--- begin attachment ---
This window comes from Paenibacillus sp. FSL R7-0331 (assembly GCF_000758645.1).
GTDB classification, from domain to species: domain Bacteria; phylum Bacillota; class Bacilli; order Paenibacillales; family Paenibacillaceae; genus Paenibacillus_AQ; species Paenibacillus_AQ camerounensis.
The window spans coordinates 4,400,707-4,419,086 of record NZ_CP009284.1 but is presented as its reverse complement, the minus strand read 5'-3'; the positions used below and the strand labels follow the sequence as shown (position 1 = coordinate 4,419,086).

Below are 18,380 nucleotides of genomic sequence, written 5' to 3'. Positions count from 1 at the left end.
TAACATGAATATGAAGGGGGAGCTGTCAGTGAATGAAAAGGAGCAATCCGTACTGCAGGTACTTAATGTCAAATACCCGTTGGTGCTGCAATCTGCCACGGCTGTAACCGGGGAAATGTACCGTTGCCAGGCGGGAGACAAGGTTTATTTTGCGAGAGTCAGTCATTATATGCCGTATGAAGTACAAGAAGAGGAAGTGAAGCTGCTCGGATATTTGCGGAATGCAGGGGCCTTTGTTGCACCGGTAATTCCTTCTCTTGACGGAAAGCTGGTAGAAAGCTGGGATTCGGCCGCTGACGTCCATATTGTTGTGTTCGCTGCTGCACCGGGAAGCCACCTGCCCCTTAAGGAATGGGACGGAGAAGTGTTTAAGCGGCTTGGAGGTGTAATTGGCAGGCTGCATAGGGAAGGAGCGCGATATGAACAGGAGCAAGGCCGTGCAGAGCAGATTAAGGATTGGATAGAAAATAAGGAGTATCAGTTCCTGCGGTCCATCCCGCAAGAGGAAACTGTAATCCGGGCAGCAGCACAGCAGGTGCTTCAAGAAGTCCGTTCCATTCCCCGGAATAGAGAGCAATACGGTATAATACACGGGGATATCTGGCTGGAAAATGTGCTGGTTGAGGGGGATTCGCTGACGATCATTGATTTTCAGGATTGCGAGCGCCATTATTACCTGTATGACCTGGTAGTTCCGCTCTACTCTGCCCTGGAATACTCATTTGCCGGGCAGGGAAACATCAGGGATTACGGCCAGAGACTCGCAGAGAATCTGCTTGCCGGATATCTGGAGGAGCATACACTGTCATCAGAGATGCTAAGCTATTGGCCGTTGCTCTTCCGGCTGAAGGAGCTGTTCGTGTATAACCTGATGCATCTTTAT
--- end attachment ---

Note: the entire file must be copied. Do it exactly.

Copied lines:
This window comes from Paenibacillus sp. FSL R7-0331 (assembly GCF_000758645.1).
GTDB classification, from domain to species: domain Bacteria; phylum Bacillota; class Bacilli; order Paenibacillales; family Paenibacillaceae; genus Paenibacillus_AQ; species Paenibacillus_AQ camerounensis.
The window spans coordinates 4,400,707-4,419,086 of record NZ_CP009284.1 but is presented as its reverse complement, the minus strand read 5'-3'; the positions used below and the strand labels follow the sequence as shown (position 1 = coordinate 4,419,086).

Below are 18,380 nucleotides of genomic sequence, written 5' to 3'. Positions count from 1 at the left end.
TAACATGAATATGAAGGGGGAGCTGTCAGTGAATGAAAAGGAGCAATCCGTACTGCAGGTACTTAATGTCAAATACCCGTTGGTGCTGCAATCTGCCACGGCTGTAACCGGGGAAATGTACCGTTGCCAGGCGGGAGACAAGGTTTATTTTGCGAGAGTCAGTCATTATATGCCGTATGAAGTACAAGAAGAGGAAGTGAAGCTGCTCGGATATTTGCGGAATGCAGGGGCCTTTGTTGCACCGGTAATTCCTTCTCTTGACGGAAAGCTGGTAGAAAGCTGGGATTCGGCCGCTGACGTCCATATTGTTGTGTTCGCTGCTGCACCGGGAAGCCACCTGCCCCTTAAGGAATGGGACGGAGAAGTGTTTAAGCGGCTTGGAGGTGTAATTGGCAGGCTGCATAGGGAAGGAGCGCGATATGAACAGGAGCAAGGCCGTGCAGAGCAGATTAAGGATTGGATAGAAAATAAGGAGTATCAGTTCCTGCGGTCCATCCCGCAAGAGGAAACTGTAATCCGGGCAGCAGCACAGCAGGTGCTTCAAGAAGTCCGTTCCATTCCCCGGAATAGAGAGCAATACGGTATAATACACGGGGATATCTGGCTGGAAAATGTGCTGGTTGAGGGGGATTCGCTGACGATCATTGATTTTCAGGATTGCGAGCGCCATTATTACCTGTATGACCTGGTAGTTCCGCTCTACTCTGCCCTGGAATACTCATTTGCCGGGCAGGGAAACATCAGGGATTACGGCCAGAGACTCGCAGAGAATCTGCTTGCCGGATATCTGGAGGAGCATACACTGTCATCAGAGATGCTAAGCTATTGGCCGTTGCTCTTCCGGCTGAAGGAGCTGTTCGTGTATAACCTGATGCATCTTTAT